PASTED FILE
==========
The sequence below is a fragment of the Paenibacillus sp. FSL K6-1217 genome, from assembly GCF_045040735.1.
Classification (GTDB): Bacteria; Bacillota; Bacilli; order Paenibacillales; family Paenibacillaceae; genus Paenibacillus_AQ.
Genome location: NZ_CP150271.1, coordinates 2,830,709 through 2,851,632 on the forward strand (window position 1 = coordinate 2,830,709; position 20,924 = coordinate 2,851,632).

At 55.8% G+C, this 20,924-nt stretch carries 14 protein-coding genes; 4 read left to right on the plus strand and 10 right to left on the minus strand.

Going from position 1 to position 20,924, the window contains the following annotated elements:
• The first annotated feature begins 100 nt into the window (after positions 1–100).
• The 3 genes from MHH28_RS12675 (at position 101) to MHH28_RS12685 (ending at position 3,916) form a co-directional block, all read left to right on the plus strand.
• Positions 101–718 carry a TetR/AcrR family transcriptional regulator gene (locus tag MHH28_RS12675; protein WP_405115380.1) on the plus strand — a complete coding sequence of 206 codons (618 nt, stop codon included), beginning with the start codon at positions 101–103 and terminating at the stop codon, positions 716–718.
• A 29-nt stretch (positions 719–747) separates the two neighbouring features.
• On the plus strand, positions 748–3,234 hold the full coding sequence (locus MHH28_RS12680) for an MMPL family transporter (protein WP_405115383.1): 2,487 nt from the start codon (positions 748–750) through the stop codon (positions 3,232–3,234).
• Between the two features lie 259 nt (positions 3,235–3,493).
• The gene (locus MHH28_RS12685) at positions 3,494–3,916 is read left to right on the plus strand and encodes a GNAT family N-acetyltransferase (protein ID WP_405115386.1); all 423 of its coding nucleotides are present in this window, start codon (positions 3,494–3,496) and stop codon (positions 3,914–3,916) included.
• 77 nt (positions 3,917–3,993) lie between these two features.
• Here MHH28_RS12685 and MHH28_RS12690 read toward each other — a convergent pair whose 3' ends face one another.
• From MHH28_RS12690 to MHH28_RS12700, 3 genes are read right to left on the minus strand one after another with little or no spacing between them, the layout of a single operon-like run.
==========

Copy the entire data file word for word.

The sequence below is a fragment of the Paenibacillus sp. FSL K6-1217 genome, from assembly GCF_045040735.1.
Classification (GTDB): Bacteria; Bacillota; Bacilli; order Paenibacillales; family Paenibacillaceae; genus Paenibacillus_AQ.
Genome location: NZ_CP150271.1, coordinates 2,830,709 through 2,851,632 on the forward strand (window position 1 = coordinate 2,830,709; position 20,924 = coordinate 2,851,632).

At 55.8% G+C, this 20,924-nt stretch carries 14 protein-coding genes; 4 read left to right on the plus strand and 10 right to left on the minus strand.

Going from position 1 to position 20,924, the window contains the following annotated elements:
• The first annotated feature begins 100 nt into the window (after positions 1–100).
• The 3 genes from MHH28_RS12675 (at position 101) to MHH28_RS12685 (ending at position 3,916) form a co-directional block, all read left to right on the plus strand.
• Positions 101–718 carry a TetR/AcrR family transcriptional regulator gene (locus tag MHH28_RS12675; protein WP_405115380.1) on the plus strand — a complete coding sequence of 206 codons (618 nt, stop codon included), beginning with the start codon at positions 101–103 and terminating at the stop codon, positions 716–718.
• A 29-nt stretch (positions 719–747) separates the two neighbouring features.
• On the plus strand, positions 748–3,234 hold the full coding sequence (locus MHH28_RS12680) for an MMPL family transporter (protein WP_405115383.1): 2,487 nt from the start codon (positions 748–750) through the stop codon (positions 3,232–3,234).
• Between the two features lie 259 nt (positions 3,235–3,493).
• The gene (locus MHH28_RS12685) at positions 3,494–3,916 is read left to right on the plus strand and encodes a GNAT family N-acetyltransferase (protein ID WP_405115386.1); all 423 of its coding nucleotides are present in this window, start codon (positions 3,494–3,496) and stop codon (positions 3,914–3,916) included.
• 77 nt (positions 3,917–3,993) lie between these two features.
• Here MHH28_RS12685 and MHH28_RS12690 read toward each other — a convergent pair whose 3' ends face one another.
• From MHH28_RS12690 to MHH28_RS12700, 3 genes are read right to left on the minus strand one after another with little or no spacing between them, the layout of a single operon-like run.